I played basketball in middle school and high school, and we played this one team twice a year. One of their players was big-eyed, spoke loudly, and had an intensity about her that was fierce. I’ll say it again, fierce. Once in middle school, down by the basket, she blasted into my chest, knocked me flat on my back, and drew the foul to boot. Three-point play.


I remember how my chest tightened as I staggered, my breath thrust out of me and my lungs left gasping. I hurt. My chest hurt. We’ll say the girl’s name was Stephanie. My teammate, Taylor, always used to say how much she loved Stephanie. “She’s hilarious!” she said.


I begged to differ. Stephanie was like a beast.


It wasn’t the fact that she was black. It was her bravado; the boisterous quality of her speech, her chest-first sprint down the court, the sheer bigness of her—in more than just her stature. She wasn’t as tall as me, no; she might have been five feet five at the time compared to my six feet. She was wicked good, though—one of the best basketball players I remember ever playing against. We used to see each other at camps in the summertime, where very few campers were black.


I grew up in a small community that had little to no diversity. I’d have called the Amish in the next county east the most “exotic” people group in my region. But there you have it: I grew up mostly sheltered from the larger world—the world that’s multicolored, multilingual, and multicultural. My home county lacked vibrancy.


But here I am, now—writing these words as I’m stuck between two people on an airplane from Portland, Maine, to Charlotte, North Carolina—and all my thoughts are about how I have no right in the world to write an article about becoming less racist. Wait. Less racist? I must be referring to our country at this moment—because how many times have I heard the slur “racist” spoken against our new president? The precedent he seems to be setting is not one I’d want any future children of mine to emulate.


It scares me, however, to think that simply because I have not taken lengths to stand up against racism, I might have attitudes and ideas that, unknowingly, are racist. What if I live into this thing that is white supremacy?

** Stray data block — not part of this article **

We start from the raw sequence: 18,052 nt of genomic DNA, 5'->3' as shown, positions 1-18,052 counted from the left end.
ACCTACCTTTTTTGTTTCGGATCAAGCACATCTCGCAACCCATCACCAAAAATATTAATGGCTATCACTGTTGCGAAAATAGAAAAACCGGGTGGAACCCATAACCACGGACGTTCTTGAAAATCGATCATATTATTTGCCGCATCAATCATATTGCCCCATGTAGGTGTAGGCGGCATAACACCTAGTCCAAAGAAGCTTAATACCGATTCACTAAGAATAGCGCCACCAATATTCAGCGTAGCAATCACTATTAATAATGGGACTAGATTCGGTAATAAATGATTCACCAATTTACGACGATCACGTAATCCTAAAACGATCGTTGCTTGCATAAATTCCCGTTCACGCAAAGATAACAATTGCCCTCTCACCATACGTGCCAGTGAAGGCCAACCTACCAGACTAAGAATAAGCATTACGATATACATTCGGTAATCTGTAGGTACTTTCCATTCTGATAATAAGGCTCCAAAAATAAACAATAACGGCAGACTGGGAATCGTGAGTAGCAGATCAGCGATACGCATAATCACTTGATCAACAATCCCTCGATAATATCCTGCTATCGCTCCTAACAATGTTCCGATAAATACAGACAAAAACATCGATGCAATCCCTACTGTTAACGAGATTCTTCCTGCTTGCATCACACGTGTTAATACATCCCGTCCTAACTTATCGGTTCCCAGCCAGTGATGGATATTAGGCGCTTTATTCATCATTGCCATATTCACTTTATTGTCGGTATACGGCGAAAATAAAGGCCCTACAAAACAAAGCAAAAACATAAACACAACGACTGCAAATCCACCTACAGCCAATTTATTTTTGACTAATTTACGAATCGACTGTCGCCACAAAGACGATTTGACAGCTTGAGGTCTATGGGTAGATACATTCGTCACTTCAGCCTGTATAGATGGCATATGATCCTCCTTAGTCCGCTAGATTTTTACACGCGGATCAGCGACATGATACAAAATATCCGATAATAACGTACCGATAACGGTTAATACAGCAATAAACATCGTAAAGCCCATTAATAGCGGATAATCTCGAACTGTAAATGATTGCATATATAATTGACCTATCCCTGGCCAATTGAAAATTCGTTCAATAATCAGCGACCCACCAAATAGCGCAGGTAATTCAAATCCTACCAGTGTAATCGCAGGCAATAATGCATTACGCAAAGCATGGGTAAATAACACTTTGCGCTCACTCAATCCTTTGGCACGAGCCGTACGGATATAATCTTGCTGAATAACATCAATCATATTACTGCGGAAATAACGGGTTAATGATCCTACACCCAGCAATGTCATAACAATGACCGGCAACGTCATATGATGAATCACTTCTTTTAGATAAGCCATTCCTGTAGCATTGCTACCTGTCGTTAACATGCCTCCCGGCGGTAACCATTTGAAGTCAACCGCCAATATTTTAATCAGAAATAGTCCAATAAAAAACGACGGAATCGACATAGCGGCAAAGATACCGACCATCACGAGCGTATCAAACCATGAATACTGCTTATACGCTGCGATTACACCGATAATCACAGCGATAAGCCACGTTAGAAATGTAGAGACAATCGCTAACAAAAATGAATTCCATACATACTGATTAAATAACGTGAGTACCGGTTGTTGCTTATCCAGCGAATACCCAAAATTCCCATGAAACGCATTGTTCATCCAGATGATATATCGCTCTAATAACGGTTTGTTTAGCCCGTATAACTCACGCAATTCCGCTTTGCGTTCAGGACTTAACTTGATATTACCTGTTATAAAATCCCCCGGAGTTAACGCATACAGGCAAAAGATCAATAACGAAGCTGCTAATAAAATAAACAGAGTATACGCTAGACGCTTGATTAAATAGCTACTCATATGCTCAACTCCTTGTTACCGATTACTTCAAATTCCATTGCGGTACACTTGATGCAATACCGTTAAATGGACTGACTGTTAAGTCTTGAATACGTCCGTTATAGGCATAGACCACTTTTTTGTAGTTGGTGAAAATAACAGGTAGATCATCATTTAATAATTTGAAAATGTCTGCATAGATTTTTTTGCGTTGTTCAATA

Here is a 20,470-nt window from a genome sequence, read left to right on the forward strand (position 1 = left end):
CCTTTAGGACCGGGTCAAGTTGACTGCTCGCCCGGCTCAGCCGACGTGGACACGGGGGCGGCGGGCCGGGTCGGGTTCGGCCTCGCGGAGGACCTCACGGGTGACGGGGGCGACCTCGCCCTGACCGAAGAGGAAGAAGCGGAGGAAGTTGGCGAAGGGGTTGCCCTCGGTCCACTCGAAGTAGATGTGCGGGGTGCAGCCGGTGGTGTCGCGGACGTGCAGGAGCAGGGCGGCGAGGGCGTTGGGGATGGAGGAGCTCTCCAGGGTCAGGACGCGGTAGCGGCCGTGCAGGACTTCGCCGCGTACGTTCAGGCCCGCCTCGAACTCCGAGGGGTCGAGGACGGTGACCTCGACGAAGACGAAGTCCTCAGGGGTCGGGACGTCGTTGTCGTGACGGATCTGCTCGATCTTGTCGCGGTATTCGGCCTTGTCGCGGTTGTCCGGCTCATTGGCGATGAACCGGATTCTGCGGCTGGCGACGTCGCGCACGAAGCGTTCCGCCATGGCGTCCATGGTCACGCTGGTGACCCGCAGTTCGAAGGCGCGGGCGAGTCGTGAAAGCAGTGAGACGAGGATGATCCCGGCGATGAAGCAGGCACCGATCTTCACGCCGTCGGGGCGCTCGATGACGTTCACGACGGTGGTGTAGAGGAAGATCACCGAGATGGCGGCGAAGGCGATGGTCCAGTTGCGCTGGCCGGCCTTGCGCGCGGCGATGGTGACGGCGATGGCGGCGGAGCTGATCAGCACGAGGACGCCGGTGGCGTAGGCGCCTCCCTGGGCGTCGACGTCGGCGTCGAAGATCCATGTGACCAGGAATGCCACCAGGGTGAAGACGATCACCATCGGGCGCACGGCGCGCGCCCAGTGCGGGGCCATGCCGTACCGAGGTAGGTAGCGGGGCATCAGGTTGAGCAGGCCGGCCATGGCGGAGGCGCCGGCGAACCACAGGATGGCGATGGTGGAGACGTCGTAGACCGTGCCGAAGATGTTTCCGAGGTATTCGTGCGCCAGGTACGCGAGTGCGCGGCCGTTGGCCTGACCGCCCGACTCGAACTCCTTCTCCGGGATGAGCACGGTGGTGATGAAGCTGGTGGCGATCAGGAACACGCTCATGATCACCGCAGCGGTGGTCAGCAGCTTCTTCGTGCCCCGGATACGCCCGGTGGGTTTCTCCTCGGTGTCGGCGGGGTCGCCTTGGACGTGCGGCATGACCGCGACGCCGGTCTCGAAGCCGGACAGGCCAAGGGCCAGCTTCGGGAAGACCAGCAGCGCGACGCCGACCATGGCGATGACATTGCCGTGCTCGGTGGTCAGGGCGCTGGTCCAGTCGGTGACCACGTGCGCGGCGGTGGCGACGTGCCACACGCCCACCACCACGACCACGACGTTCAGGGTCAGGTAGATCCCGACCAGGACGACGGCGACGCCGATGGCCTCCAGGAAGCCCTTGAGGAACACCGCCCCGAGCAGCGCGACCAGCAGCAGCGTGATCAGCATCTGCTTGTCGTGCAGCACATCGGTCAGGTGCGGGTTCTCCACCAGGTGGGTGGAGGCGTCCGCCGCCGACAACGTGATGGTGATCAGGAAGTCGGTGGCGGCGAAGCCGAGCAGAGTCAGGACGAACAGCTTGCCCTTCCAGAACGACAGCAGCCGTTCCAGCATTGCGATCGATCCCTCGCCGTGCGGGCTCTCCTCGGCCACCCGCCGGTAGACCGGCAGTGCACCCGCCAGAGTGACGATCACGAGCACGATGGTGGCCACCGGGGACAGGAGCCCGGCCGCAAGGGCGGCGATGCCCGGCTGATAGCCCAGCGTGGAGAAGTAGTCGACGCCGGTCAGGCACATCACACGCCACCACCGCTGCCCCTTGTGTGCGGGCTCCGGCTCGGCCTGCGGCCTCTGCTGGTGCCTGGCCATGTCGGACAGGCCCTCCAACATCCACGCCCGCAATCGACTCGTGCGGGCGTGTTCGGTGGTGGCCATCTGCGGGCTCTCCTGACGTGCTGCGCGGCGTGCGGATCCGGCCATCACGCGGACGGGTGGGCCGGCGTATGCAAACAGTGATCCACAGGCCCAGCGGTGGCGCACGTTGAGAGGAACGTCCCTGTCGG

I do accept all the benefits of being in the majority. I don’t often stand up for equality between races. Ugh. Who am I? A sheltered, semi-content, blissfully ignorant white woman?


Back in my middle school glory days (which were not so glorious), I inwardly despised playing black-girl basketball teams. My team was, but for one of us, white. We had height, and some bulk, but we did not have the power I soon came to attribute to the strength of African American basketball players. I didn’t think, Oh, they just want to win more. Instead, I thought, They’re just black. Wayne High School. Elmhurst. South Side. These schools represented force. And I was afraid. But was I being or acting racist?


I don’t know. I hope not. I think I was honestly coming from a place where what I knew of my world was that it was, simply, my world. As an adolescent, I didn’t go around thinking I needed to diversify my world—that I needed to see some new cultures, meet some people who don’t look like me. No, I was just living! Focused on things like puberty and boys, and being wanted and accepted. I was distracted from notions of race. And I wonder how much the attitudes we accept and adopt in our adolescence are attitudes we keep for posterity; or until we meet people or have experiences that irreparably break them.


We see through the lenses provided for us by our communities. We feel with our experiences. We carry emotional and physical baggage. Our job, as adults, as people who are able to meet people different from us, is to do just that: make an effort to understand race and meet people who may not act or look like us.


Lately, I try to acknowledge the blessings and opportunities I have because of my white skin. I realize how much responsibility I have to, first of all, see people—to recognize everyone for who they are in God’s sight. And then, if I’m allowed the chance, to look past the outward appearance, straight to the heart. Perhaps the way to tackle racism is to calmly acknowledge our differences and move forward, looking for similarities that might bind us instead of build walls.